Role Reversal

This story written by Will Jones

Both my younger brother, Kevin, and I left home when we were still in our teens.  He settled in New York and I eventually settled in California after a few years in Colorado.  Our parents lived first in Philadelphia and then in Norristown, just outside the city.  We visited home as frequently as we could, but from the late sixties and early seventies until both of our parents died, father first in 1999 and mother second in 2009, we were never more than temporary guests.  My parents visited me in both of the western states where I lived, but for forty years they mostly stood and waved as I pulled away from the curb in front of their house.  When I was younger I’m sure their thoughts included concerns about my well-being and my future, and when I was older happiness about my career and family life.  Either way I know they were sad to see me, and later my family, go.

Yesterday I stood in front of my house as I watched two of my sons leave for a surf trip.  They were headed up Highway 1 through Big Sur and then on to Santa Cruz.  My oldest son lives in Boston with his wife and their two-month-old daughter, our first grandchild.  We’ll be visiting them in May.  At sixty-three, I’m now the waving parent alternating thoughts about safety, future and happiness as I watch my children grow farther and farther into their adult lives.  Such bittersweet feelings.  Each is his own man, each with unique looks and talents, each fully engaged with life from his own perspective and personality.  I’m of two minds when I think about them, both now and as I visualize and dream about their futures: part of me wants them to enjoy their youth but also be planning for a more or less “conventional” life that will make their middle and later years  secure and free from financial fear.  The other part of me wants them to live free of convention and create thoughtful lives based on their passions and individuality without succumbing to all of the pressures applied by the oppressive economy of modern life.  Somehow, I guess, I want them to have it both ways.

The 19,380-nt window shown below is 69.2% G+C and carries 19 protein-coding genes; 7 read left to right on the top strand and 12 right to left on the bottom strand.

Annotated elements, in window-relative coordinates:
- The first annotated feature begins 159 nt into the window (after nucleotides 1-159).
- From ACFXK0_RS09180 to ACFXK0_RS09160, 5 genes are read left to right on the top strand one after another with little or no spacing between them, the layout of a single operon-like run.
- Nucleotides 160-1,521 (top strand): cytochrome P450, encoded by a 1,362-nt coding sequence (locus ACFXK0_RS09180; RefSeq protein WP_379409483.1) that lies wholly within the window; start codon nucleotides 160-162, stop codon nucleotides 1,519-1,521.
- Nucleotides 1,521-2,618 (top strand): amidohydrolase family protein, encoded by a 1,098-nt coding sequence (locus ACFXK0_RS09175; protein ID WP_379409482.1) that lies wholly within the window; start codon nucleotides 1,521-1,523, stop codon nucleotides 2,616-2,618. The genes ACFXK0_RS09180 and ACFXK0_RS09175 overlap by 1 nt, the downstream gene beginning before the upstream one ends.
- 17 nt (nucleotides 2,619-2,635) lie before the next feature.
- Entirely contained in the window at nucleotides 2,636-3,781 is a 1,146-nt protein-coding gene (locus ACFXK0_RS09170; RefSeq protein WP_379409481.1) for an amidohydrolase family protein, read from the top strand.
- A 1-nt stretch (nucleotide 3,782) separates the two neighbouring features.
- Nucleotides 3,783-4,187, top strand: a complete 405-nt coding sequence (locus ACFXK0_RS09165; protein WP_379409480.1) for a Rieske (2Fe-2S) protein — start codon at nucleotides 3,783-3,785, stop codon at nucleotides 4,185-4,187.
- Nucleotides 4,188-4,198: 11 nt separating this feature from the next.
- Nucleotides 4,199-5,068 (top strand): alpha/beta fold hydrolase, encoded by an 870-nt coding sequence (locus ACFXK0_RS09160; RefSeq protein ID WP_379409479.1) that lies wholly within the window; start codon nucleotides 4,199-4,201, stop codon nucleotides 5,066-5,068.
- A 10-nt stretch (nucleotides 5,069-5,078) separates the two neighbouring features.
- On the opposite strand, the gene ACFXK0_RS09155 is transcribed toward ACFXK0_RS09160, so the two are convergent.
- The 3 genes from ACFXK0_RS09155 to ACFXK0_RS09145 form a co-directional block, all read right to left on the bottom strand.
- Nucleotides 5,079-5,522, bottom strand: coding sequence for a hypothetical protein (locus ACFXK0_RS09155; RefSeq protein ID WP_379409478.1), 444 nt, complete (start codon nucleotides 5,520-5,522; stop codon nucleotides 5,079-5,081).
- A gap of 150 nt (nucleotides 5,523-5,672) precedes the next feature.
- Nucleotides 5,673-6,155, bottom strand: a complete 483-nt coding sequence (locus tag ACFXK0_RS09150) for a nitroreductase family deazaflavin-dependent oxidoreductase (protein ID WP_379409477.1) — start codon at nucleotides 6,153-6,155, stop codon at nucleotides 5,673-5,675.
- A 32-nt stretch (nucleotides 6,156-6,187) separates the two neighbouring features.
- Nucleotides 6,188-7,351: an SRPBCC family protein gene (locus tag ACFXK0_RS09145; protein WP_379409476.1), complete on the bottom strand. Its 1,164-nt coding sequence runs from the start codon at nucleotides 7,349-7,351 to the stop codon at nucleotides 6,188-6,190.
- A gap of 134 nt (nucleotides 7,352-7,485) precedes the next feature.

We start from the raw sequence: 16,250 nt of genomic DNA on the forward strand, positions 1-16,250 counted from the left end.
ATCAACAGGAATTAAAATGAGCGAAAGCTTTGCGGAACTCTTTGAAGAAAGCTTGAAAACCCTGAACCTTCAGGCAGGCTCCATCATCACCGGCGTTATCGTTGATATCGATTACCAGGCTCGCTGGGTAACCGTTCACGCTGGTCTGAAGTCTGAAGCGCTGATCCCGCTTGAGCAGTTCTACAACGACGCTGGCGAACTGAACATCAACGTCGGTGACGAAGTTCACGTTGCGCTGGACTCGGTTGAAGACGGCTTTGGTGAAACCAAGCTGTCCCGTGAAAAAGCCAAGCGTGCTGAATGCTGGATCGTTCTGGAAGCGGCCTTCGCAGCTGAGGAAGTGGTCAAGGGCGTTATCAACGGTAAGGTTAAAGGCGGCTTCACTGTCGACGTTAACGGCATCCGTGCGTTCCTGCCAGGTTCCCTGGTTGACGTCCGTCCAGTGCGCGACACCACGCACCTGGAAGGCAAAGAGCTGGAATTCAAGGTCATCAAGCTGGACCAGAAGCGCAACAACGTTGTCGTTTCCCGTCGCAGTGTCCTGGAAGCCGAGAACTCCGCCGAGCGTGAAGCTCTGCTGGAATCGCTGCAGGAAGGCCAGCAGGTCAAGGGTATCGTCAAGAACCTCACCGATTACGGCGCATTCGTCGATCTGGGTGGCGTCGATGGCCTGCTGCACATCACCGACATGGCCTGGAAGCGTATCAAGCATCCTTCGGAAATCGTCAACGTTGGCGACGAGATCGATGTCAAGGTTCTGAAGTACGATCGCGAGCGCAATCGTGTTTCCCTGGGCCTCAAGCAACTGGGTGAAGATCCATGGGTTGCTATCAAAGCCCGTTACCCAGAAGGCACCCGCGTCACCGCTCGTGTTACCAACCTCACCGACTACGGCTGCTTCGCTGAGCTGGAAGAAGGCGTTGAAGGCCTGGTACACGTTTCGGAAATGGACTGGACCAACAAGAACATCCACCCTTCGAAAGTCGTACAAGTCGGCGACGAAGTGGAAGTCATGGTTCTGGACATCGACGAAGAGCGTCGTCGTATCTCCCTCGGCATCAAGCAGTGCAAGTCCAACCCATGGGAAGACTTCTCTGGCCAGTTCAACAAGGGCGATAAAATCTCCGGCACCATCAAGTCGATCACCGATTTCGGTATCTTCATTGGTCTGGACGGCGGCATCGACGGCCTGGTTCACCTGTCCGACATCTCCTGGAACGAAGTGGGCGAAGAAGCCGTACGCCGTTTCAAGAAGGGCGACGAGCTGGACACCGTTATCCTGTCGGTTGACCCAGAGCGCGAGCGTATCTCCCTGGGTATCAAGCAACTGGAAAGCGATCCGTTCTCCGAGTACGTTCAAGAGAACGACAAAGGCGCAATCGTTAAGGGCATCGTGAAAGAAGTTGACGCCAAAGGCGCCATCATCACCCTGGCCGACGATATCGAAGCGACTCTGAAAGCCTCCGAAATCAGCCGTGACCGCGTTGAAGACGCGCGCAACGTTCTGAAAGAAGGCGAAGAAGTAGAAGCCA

My boys are 31, 28 and 22.  Each has started down the road to his future, but they have a long way to go.  My path didn’t become clear until I was in my middle thirties and later on I had to make some big personal changes to hang on to a good life that was slipping away from me.  Today my life is better than I ever could have imagined, and that includes great relationships with my sons.  I admire their strength, their courage and their fierce individuality, but I also have those concerns about safety and security that my parents had decades ago as they watched me pull away from the curb without knowing when they might see me again.  Our farewell yesterday went like this: my sons waved and called out “Peace!” I replied, “Love and truth!” as they swung a left and soon vanished from my sight, following the grail road to the future.

 

Read more of Will’s writings at   www.everydaypeoplewilljones.blogspot.com

photo by Paro_for_Peace

 

6 Responses to Role Reversal

  1. Malati Marlene Shinazy

    Will-
    Your story is so touching, it opened my heart – I cried when I first read it.
    My oldest just announced that he and his wonderful girlfriend are getting married – I cried again.
    I then sent a text to his dad: “We have just entered a new chapter in our lives.” – I cried yet again.
    Thank you! – ms

  2. Will, as I read your beautiful story I was reminded of my own experience of leaving my small hometown in New Jersey and moving “out west” when I was just twenty-two. It must have been so hard for my parents, with all the fears of the unknown, to let their adventurous daughter go. My father wasn’t the type to express his feelings openly, so it’s very touching to see that men have overcome that old-time toughness of past generations. – Joy

    • For a long time the closest I came to getting a hug from my dad was a shoulder to the chest. Once we all survived the 60’s and 70’s there was more open affection, but he remained a tough guy to the end. He struggled with the ‘L’ word. Just wasn’t part of the male vocabulary among blue collar WW II veterans like him. At least not from my experience.

  3. Will, that is a beautifully written piece…poignant…moving. My parents, too, had three sons…and we left that hardscrabble little prairie town…off to meet our worldly adventures. Your writing made me wonder how they must have felt about that….they certainly didn’t share it with us. Thanks for the reflection. I liked your poem in the paper, too!

    • Thanks, Ray. My oldest son ran the Boston Marathon this morning in just under 3 hours, quite an accomplishment considering the unexpected heat. I tell them all that I plan to live to 100 just so I can watch their lives unfold, the good, the bad and the somewhere in between. Such riches!

  4. When my children were born it opened a place in my heart I didn’t know existed. There is no other love as powerful. Being able to openly let my sons know how I feel about them is one of life’s greatest gifts. For another version of what I expressed in “Role Reversal,” you might try reading my poem “Brothers” on my blog: http://everydaypeoplewilljones.blogspot.com/2012_04_01_archive.html
    Thanks to BOBB for publishing my story.